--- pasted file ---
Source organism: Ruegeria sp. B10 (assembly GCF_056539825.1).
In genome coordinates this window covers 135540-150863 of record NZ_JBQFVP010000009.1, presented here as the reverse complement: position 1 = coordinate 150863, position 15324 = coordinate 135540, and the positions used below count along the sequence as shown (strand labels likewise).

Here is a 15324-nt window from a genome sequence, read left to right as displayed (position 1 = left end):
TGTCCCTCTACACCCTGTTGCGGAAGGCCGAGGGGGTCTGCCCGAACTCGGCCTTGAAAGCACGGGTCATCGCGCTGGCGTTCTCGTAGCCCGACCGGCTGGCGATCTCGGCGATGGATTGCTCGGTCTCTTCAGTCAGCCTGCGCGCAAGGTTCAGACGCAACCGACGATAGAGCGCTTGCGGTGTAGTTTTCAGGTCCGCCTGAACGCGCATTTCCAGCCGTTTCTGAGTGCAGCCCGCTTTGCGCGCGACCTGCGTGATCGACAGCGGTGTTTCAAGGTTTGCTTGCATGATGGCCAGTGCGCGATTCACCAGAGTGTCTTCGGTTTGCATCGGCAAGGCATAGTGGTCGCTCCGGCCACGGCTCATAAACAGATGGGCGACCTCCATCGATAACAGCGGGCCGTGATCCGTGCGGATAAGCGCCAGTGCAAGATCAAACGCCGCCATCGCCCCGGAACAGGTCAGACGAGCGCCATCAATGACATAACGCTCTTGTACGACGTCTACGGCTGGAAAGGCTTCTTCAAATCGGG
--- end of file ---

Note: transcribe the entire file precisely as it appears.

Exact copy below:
Source organism: Ruegeria sp. B10 (assembly GCF_056539825.1).
In genome coordinates this window covers 135540-150863 of record NZ_JBQFVP010000009.1, presented here as the reverse complement: position 1 = coordinate 150863, position 15324 = coordinate 135540, and the positions used below count along the sequence as shown (strand labels likewise).

Here is a 15324-nt window from a genome sequence, read left to right as displayed (position 1 = left end):
TGTCCCTCTACACCCTGTTGCGGAAGGCCGAGGGGGTCTGCCCGAACTCGGCCTTGAAAGCACGGGTCATCGCGCTGGCGTTCTCGTAGCCCGACCGGCTGGCGATCTCGGCGATGGATTGCTCGGTCTCTTCAGTCAGCCTGCGCGCAAGGTTCAGACGCAACCGACGATAGAGCGCTTGCGGTGTAGTTTTCAGGTCCGCCTGAACGCGCATTTCCAGCCGTTTCTGAGTGCAGCCCGCTTTGCGCGCGACCTGCGTGATCGACAGCGGTGTTTCAAGGTTTGCTTGCATGATGGCCAGTGCGCGATTCACCAGAGTGTCTTCGGTTTGCATCGGCAAGGCATAGTGGTCGCTCCGGCCACGGCTCATAAACAGATGGGCGACCTCCATCGATAACAGCGGGCCGTGATCCGTGCGGATAAGCGCCAGTGCAAGATCAAACGCCGCCATCGCCCCGGAACAGGTCAGACGAGCGCCATCAATGACATAACGCTCTTGTACGACGTCTACGGCTGGAAAGGCTTCTTCAAATCGGG